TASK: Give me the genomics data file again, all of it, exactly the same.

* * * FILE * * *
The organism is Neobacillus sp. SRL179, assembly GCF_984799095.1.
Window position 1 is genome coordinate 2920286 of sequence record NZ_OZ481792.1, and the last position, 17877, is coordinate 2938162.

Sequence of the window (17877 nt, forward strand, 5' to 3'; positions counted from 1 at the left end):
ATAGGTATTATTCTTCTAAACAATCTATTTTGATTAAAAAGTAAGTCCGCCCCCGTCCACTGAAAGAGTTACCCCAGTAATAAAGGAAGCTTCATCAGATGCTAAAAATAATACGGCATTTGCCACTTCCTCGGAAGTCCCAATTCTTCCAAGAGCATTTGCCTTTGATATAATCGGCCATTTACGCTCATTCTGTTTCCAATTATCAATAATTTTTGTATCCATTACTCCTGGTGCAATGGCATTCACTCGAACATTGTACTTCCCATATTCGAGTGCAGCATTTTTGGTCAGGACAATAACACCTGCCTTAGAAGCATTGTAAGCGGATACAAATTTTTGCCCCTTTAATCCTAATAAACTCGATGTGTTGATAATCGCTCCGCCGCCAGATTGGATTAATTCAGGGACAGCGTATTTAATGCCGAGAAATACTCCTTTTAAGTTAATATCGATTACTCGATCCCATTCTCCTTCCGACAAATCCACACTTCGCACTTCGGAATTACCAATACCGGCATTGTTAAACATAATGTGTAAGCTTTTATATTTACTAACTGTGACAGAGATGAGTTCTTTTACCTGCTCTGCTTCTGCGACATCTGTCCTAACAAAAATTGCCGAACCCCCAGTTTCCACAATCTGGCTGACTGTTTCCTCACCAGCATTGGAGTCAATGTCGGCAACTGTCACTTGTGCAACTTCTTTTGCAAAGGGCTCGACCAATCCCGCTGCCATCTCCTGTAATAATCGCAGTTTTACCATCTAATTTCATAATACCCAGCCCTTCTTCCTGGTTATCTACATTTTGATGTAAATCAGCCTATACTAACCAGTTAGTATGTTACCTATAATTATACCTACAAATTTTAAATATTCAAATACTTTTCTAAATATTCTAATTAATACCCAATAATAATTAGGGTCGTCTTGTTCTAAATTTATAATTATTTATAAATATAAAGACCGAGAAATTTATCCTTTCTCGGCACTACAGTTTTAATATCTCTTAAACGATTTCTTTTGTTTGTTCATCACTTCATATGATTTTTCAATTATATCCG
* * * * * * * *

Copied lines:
The organism is Neobacillus sp. SRL179, assembly GCF_984799095.1.
Window position 1 is genome coordinate 2920286 of sequence record NZ_OZ481792.1, and the last position, 17877, is coordinate 2938162.

Sequence of the window (17877 nt, forward strand, 5' to 3'; positions counted from 1 at the left end):
ATAGGTATTATTCTTCTAAACAATCTATTTTGATTAAAAAGTAAGTCCGCCCCCGTCCACTGAAAGAGTTACCCCAGTAATAAAGGAAGCTTCATCAGATGCTAAAAATAATACGGCATTTGCCACTTCCTCGGAAGTCCCAATTCTTCCAAGAGCATTTGCCTTTGATATAATCGGCCATTTACGCTCATTCTGTTTCCAATTATCAATAATTTTTGTATCCATTACTCCTGGTGCAATGGCATTCACTCGAACATTGTACTTCCCATATTCGAGTGCAGCATTTTTGGTCAGGACAATAACACCTGCCTTAGAAGCATTGTAAGCGGATACAAATTTTTGCCCCTTTAATCCTAATAAACTCGATGTGTTGATAATCGCTCCGCCGCCAGATTGGATTAATTCAGGGACAGCGTATTTAATGCCGAGAAATACTCCTTTTAAGTTAATATCGATTACTCGATCCCATTCTCCTTCCGACAAATCCACACTTCGCACTTCGGAATTACCAATACCGGCATTGTTAAACATAATGTGTAAGCTTTTATATTTACTAACTGTGACAGAGATGAGTTCTTTTACCTGCTCTGCTTCTGCGACATCTGTCCTAACAAAAATTGCCGAACCCCCAGTTTCCACAATCTGGCTGACTGTTTCCTCACCAGCATTGGAGTCAATGTCGGCAACTGTCACTTGTGCAACTTCTTTTGCAAAGGGCTCGACCAATCCCGCTGCCATCTCCTGTAATAATCGCAGTTTTACCATCTAATTTCATAATACCCAGCCCTTCTTCCTGGTTATCTACATTTTGATGTAAATCAGCCTATACTAACCAGTTAGTATGTTACCTATAATTATACCTACAAATTTTAAATATTCAAATACTTTTCTAAATATTCTAATTAATACCCAATAATAATTAGGGTCGTCTTGTTCTAAATTTATAATTATTTATAAATATAAAGACCGAGAAATTTATCCTTTCTCGGCACTACAGTTTTAATATCTCTTAAACGATTTCTTTTGTTTGTTCATCACTTCATATGATTTTTCAATTATATCCG